Vote NoLegislature’s real challenge is a lack of effective leaders

By Brendan Williams

The Herald notes I-1185 is funded by oil companies and other deep-pockets, as was true of previous Eyman efforts, and relates compelling legal arguments before the Washington Supreme Court, against identical Initiative 1153, as to why this limit on the Legislature’s taxing authority is unconstitutional.

Clearly, I-1185 opponents are betting on this case and stretched thin by other races. I-1185’s opposition has raised less than 4 percent of proponents’ haul.

I agree with the legal arguments against limiting an accountable-Legislature’s taxing authority. Yet let’s consider a provocative possibility that will be reassuring to some and troubling to others. What if the case’s outcome doesn’t really matter?

Neither gubernatorial candidate supports tax increases. Further, after warning of the apocalypse to come if I-1153 passed, Democrats, as much as Republicans, publicly celebrated the all-cuts budgets that followed. The first post-I-1153 budget was “spectacular” according to the Democratic House speaker — the opening lyric in a swelling chorus of self-congratulation through special sessions and billions in cuts thereafter.

Meanwhile, education and higher education are underfunded by billions; an aging Washington has experienced unsustainable long-term care cuts; and our state has proportionately cut more public employees than any other.

Suing to overturn the will of the taxpayers cannot change their perceptions of what government needs. Only leadership that challenges and educates will bring that change. And where is it?

Consider the last time the Legislature had unfettered taxing authority.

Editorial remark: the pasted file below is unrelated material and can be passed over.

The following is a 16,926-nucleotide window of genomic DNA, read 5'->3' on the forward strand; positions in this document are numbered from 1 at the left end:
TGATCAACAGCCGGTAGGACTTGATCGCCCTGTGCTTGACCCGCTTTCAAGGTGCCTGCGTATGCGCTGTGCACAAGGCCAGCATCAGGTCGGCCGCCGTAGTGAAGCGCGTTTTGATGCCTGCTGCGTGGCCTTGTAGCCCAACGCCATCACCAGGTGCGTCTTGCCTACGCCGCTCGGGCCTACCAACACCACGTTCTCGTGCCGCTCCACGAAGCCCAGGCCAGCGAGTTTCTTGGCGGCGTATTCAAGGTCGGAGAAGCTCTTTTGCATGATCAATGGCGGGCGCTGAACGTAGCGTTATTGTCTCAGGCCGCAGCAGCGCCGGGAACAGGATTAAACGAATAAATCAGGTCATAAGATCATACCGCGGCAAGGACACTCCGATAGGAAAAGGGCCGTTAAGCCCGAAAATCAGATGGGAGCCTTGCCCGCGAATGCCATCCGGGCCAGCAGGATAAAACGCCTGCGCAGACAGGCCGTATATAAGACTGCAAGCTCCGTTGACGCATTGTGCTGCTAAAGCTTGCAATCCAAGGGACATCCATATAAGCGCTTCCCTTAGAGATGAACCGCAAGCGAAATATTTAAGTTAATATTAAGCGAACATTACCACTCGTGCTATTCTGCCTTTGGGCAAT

In 2010, Democratic supermajorities avoided closing a Wall Street bank tax loophole and raising an oil-pollution fee. Poignantly, while Tesoro lobbied against the latter with overall-wearing refinery workers, its Anacortes refinery exploded, killing seven workers. Fined $2.38 million, Tesoro then rewarded the Legislature’s loyalty by giving $90,000 to limit its taxing authority. British Petroleum, amidst its ghastly Gulf of Mexico spill, also contributed $85,000 to I-1053.

Instead of taxing Wall Street banks or Big Oil, the 2010 Legislature had gone after soft drinks. That lured $16 million into the state for tax repealing Initiative 1107, with the drumbeat of anti-tax negativity helping pass I-1053 and defeat Initiative 1098 — which would have brought a much-needed high-earners’ income tax to a state with America’s least progressive taxation.

Why would things be different next time? It’s hard to see meaningful revenue ideas that don’t get lobbied, and defeated, in the Legislature. With the 2013 session three months away, where are brave ideas for the public (with its unquestioned tax repeal referendum power) to consider? It’s dangerous to go into the next two-year budget cycle believing you can build a case overnight to win over citizens who just issued a no-new taxes message.

One idea, as I’ve shared on this page before, is to reduce conflict between the needs of the aging and our kids. A payroll tax of 0.5 percent of earnings, split evenly between employers and employees (as the 2.9 percent Medicare Part A tax is), would generate more than $600 million a year for long-term care in-home and facility settings. Another idea would be to slightly raise, along with renewing, an expiring 2010 increase in the business tax rate for services. Raising it from 1.8 percent (prior to 2010 it was 1.5 percent) to 2 percent of gross income should raise more than $200 million a year from attorneys like me and other professional services.

Yet I fear the political imperative for touting accomplishments is inconsistent with the need to share hard truths. Absent term limits, too many lack urgency to play for the win — they can drift and dream of better times. No court case changes this play it safe approach.

In fairness, this problem isn’t isolated to our state. In “Pity the Billionaire,” Thomas Frank illustrates the difference between Depression-era Democrats, with their populist message winning support for reforms (“they repeatedly told the nation why they were doing these things”), and today’s Congressional Democrats, who blur party lines and are reluctant to offend Wall Street benefactors. Money that is “speech” does the talking today.

I-1185 may prove unconstitutional. But that’s immaterial unless the Legislature and next governor treat taxpayers like adults.

In his last vote in 2010, former state Rep. Brendan Williams of Olympia was one of six House members opposing budget cuts.